The Election Commission (EC) is often at the receiving end of strong criticism for its failure to conduct national elections properly. Such criticisms are generally made by the defeated candidates or political parties. The presence of ‘ghost’ voters on the electoral rolls and fake voting are common problems that the EC has been facing for decades. There were, allegedly, some other greater schemes, designed by powerful quarters in the past, to which the EC had become a party by default or by design.
The EC, at the initiative taken by the last military-backed caretaker government, prepared and distributed national identity cards (IDs) to all eligible voters and also printed electoral rolls carrying photographs of the voters before the last general elections. It was a huge task for the EC. But it could accomplish the task quite efficiently under a Tk. 5.7 billion project — large part of which was financed by the external donors — with the active assistance from the Bangladesh Army. The EC had undertaken in the early 1990s a voters’ ID card project but it was abandoned later, after wasting a substantial amount of money.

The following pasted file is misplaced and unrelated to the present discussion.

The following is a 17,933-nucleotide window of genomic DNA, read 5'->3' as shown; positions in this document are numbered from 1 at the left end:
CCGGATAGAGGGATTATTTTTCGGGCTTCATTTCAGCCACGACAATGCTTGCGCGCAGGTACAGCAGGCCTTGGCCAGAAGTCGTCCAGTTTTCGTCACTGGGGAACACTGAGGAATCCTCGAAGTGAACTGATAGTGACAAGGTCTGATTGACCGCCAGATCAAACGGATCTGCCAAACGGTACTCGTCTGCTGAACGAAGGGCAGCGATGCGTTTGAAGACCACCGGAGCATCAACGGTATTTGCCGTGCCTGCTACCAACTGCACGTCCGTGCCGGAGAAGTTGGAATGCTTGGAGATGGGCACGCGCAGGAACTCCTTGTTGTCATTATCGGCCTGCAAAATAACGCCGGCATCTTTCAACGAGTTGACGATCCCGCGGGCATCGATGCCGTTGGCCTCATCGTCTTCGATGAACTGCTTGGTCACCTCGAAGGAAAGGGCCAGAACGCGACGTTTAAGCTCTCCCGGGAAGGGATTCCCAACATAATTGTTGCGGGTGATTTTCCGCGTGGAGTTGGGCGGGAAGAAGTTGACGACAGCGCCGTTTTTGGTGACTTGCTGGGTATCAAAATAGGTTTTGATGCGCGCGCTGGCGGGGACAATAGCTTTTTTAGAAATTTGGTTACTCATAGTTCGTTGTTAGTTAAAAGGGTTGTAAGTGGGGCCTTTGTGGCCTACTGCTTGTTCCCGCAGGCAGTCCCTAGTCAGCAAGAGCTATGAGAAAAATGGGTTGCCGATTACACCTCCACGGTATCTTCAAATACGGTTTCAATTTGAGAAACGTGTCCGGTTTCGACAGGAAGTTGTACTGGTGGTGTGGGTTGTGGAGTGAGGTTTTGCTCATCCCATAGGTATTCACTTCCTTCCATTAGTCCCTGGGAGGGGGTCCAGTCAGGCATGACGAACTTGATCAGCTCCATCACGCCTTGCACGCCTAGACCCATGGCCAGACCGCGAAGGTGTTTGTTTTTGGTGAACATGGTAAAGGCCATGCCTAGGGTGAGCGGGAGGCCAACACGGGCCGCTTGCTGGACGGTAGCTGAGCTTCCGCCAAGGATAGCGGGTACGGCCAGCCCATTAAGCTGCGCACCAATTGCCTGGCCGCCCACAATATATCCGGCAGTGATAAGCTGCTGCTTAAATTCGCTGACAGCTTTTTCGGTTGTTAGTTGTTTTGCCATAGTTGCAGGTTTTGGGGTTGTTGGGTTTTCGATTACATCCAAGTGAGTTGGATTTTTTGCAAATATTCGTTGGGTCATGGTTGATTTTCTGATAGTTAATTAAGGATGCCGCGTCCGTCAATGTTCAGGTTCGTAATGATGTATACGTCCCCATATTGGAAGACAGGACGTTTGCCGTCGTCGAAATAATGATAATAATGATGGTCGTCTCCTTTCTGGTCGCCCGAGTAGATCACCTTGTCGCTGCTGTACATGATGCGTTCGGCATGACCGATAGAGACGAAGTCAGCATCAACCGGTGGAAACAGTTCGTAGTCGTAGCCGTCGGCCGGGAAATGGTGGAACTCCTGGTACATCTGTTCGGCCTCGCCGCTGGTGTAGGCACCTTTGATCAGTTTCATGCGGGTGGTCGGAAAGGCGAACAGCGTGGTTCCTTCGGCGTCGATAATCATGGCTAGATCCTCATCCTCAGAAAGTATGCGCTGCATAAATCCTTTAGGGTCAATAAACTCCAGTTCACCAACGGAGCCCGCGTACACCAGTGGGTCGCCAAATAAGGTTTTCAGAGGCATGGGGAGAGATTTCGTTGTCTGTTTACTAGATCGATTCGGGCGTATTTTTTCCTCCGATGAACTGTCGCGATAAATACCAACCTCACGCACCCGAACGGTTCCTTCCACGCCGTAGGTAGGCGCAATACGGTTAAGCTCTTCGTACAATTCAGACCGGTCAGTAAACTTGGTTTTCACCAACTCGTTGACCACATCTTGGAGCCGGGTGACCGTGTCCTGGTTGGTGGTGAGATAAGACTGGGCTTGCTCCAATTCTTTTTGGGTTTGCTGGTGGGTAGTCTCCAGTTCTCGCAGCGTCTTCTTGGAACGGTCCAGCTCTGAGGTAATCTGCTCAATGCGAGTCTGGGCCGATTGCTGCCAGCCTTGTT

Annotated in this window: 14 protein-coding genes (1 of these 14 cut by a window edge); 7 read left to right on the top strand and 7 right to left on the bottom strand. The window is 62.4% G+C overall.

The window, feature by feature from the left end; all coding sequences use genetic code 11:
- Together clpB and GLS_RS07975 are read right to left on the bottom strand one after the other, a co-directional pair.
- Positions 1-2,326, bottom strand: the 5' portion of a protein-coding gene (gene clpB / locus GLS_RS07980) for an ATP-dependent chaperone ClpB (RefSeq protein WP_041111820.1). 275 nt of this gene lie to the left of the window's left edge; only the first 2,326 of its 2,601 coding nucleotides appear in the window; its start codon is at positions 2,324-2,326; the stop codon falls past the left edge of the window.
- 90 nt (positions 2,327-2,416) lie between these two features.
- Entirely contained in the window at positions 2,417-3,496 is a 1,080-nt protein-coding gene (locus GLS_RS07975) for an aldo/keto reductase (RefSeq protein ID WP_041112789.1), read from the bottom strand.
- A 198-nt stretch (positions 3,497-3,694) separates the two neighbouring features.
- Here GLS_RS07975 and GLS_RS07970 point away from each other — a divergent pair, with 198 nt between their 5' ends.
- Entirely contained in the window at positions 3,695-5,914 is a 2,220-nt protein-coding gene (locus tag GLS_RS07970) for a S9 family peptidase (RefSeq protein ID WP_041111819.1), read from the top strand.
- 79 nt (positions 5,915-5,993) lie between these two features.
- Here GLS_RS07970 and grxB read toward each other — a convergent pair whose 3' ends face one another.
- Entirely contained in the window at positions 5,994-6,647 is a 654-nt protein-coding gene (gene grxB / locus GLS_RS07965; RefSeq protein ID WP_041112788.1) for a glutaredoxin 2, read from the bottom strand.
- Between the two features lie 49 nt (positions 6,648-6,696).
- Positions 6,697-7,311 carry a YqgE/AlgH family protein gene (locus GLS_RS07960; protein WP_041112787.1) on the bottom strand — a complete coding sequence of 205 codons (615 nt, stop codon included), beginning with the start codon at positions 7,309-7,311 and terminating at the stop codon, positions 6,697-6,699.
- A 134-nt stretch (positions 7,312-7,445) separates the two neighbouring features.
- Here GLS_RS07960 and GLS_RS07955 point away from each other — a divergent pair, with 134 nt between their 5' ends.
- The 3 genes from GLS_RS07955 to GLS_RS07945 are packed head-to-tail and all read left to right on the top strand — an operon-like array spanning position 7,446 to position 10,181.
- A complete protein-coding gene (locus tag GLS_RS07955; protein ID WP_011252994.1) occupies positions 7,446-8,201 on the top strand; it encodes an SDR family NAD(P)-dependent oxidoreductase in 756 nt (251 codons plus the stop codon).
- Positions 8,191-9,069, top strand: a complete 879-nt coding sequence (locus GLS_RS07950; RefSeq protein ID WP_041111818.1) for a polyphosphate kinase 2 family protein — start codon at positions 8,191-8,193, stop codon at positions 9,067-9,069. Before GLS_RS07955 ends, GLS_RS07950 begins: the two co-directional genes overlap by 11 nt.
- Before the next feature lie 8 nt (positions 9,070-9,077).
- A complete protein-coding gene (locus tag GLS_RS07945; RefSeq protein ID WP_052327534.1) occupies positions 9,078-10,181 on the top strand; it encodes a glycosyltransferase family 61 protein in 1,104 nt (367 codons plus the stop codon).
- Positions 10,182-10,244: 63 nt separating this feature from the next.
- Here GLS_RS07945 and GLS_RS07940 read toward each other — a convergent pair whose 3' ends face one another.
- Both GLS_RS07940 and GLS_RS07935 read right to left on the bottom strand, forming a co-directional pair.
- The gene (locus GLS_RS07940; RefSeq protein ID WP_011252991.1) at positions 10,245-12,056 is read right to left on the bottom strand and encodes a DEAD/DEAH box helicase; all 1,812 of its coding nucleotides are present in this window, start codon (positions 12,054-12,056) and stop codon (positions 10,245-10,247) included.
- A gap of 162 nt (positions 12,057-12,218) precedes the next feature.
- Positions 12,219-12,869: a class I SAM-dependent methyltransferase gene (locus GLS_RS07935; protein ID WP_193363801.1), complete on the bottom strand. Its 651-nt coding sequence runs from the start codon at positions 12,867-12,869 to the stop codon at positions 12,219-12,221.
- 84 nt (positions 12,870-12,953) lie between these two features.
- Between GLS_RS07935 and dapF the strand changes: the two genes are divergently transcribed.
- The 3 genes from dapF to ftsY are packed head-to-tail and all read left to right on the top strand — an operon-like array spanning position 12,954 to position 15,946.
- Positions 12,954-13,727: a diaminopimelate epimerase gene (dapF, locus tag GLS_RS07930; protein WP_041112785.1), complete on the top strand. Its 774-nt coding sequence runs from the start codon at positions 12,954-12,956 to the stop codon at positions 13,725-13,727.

However, the EC did put on hold the use of the voters’ ID, which is popularly known as national ID card that was prepared and completed in time involving a substantial amount of money with most arduous and painstaking efforts, before the last general elections. The EC told the voters that showing of the ID cards at the time of voting would not be necessary. The EC’s explanation was not convincing, to say the least. Now the EC has come out with another project to prepare, what it has named, Smartcard for the voters at a substantial cost. It has already prepared the project, styled, ‘Identification System for Enhancing Access to Services Idea’. It has sought its approval by the Executive Committee of the National Economic Council (ECNEC). Under the proposed EC project to be implemented with external donor funds, the voters will be provided with a Smartcard, containing their personal details including their names, dates and places of birth, present and permanent addresses, blood groups and names of parents, before the next general election.
The Smartcard, will, no doubt, be a better replacement of the existing voter ID cards that can reportedly be forged. Since the Smartcard is embedded with integrated circuits, every polling centre would be required to have card readers during the polling. Moreover, if the government makes the use of the card compulsory for all other transactions, financial or otherwise, then the agencies concerned will also have to install their own EC-issued smartcard readers. If the use of the card remains confined only to voting, its potential use in providing services to the people by different private and public agencies would only be partially tapped. So, it is essential to plan on a much bigger scale to ensure wider use of the Smartcard.
Full Article: Smartcard ID for voters.